Sometimes you’ll see your favorite team when they are on the road. Some people proudly support the away team. They’ll wear the colors showing so, clap loudly against the home team’s defeat, and attract the attention and potential ridicule of the home fans surrounding them.
If you don’t have strong feelings, either way, you probably at least want to avoid wearing the away team’s colors. If you wear them, even without knowing, other fans might take you for an away fan and give you some grief.
Mostly, it’s just part of the fun of attending a hockey game. But sometimes, especially if the game is crucial or when it is between rivals fans can be harsh.
If you want to show your undying love for either team, there is one surefire way to do this. Purchase or borrow a jersey of the team you want to support.
It is common for people to wear jerseys of their favorite team, and even favorite players, to the game. Some people always have to get the newest official jersey, but others will wear whatever they can get their hands on.
Bottom line, pay attention to the colors you wear to the hockey game unless you don’t care and are alright with possibly getting heckled a bit.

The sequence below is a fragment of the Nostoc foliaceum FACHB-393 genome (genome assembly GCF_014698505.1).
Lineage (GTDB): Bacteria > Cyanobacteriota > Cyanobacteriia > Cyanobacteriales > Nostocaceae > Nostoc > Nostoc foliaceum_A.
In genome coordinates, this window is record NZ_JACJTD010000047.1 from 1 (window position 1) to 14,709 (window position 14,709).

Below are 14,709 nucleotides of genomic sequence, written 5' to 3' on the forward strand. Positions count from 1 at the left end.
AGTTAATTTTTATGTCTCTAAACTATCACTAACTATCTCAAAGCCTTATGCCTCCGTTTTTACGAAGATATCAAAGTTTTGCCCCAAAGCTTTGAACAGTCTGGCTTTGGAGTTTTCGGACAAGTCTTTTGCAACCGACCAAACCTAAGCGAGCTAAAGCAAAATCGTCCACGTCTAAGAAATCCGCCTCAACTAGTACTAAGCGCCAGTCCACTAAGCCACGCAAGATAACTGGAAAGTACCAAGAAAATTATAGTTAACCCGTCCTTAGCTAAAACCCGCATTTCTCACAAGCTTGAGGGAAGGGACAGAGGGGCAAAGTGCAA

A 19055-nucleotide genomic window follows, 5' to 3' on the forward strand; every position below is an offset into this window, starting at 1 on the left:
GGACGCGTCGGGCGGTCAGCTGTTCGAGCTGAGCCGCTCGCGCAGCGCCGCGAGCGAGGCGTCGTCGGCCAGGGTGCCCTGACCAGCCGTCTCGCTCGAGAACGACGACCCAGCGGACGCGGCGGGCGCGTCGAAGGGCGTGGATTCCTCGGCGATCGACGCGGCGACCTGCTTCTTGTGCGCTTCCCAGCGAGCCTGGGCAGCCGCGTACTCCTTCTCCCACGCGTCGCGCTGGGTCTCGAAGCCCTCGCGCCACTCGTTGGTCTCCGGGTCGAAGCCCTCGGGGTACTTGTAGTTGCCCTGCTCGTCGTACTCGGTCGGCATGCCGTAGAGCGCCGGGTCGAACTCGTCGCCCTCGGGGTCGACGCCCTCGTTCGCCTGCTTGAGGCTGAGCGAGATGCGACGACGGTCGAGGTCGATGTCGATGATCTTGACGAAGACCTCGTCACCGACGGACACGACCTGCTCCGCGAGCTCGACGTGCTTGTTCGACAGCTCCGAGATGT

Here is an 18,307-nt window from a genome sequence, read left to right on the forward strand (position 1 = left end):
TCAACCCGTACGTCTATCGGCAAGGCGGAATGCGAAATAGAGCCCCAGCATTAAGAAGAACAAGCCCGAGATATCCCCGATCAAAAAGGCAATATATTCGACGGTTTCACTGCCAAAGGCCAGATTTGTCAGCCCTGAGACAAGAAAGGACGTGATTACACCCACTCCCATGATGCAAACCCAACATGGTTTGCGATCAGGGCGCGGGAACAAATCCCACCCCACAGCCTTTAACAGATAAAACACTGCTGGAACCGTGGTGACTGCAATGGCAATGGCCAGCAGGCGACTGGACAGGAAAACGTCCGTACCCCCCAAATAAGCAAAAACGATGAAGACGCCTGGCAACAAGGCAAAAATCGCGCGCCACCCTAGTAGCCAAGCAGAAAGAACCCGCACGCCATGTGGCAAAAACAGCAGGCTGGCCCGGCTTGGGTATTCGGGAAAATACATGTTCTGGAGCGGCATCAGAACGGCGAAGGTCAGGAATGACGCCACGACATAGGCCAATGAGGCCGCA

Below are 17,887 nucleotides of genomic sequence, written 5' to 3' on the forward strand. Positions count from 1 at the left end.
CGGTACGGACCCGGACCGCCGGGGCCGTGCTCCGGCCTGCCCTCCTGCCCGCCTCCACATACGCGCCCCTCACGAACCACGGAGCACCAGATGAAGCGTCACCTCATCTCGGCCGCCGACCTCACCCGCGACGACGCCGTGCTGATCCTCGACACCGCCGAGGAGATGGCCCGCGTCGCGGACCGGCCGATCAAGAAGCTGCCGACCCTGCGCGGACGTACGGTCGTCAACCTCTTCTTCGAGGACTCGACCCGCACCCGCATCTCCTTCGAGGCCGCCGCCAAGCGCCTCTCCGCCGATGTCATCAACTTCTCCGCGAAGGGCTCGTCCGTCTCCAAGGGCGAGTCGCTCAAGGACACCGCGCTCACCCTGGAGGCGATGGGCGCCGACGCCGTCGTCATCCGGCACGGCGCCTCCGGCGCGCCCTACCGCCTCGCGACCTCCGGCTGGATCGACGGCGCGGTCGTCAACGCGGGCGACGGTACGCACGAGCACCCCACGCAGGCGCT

Seat Location and Accompanying Guests
Another consideration worth accounting for is your seat’s location and who is joining you. Some seats have a different dress code than others, and some guests might warrant slightly different attire.
For the most part, hockey games of all types are casual events. You probably don’t want to wear pajamas or board shorts, not only because they’ll be too cold, but also because they are a bit underdressed for a public occasion.
Plenty of people wear a simple pairing of denim jeans with a t-shirt-like top and possibly a casual sweater on top. That sort of outfit is acceptable for almost every seat in the house, including at professional games.
But a small number of seats usually attract a bit more formal dress code. This includes club levels, executive suites, and premium seats directly behind the glass on the ice.
In these seats, it is normal to wear a bit nicer, more formal clothing. Some people will go all-out and wear things like a full suit with a tie or slacks and a formal blouse, while others will find a middle ground of fashionable jeans with a button-down shirt or higher-end sweater.
If you get invited to a game and aren’t sure of the seats, it’s a good idea to ask about them and what others will be wearing. Knowing the dress code is usually part of an invitation and being direct is a great way to ensure you match the group.
If you don’t feel it’s appropriate to ask, err on the slightly formal side especially if you think they might be nicer seats. This doesn’t mean showing up in a suit. That’s usually a bit too much.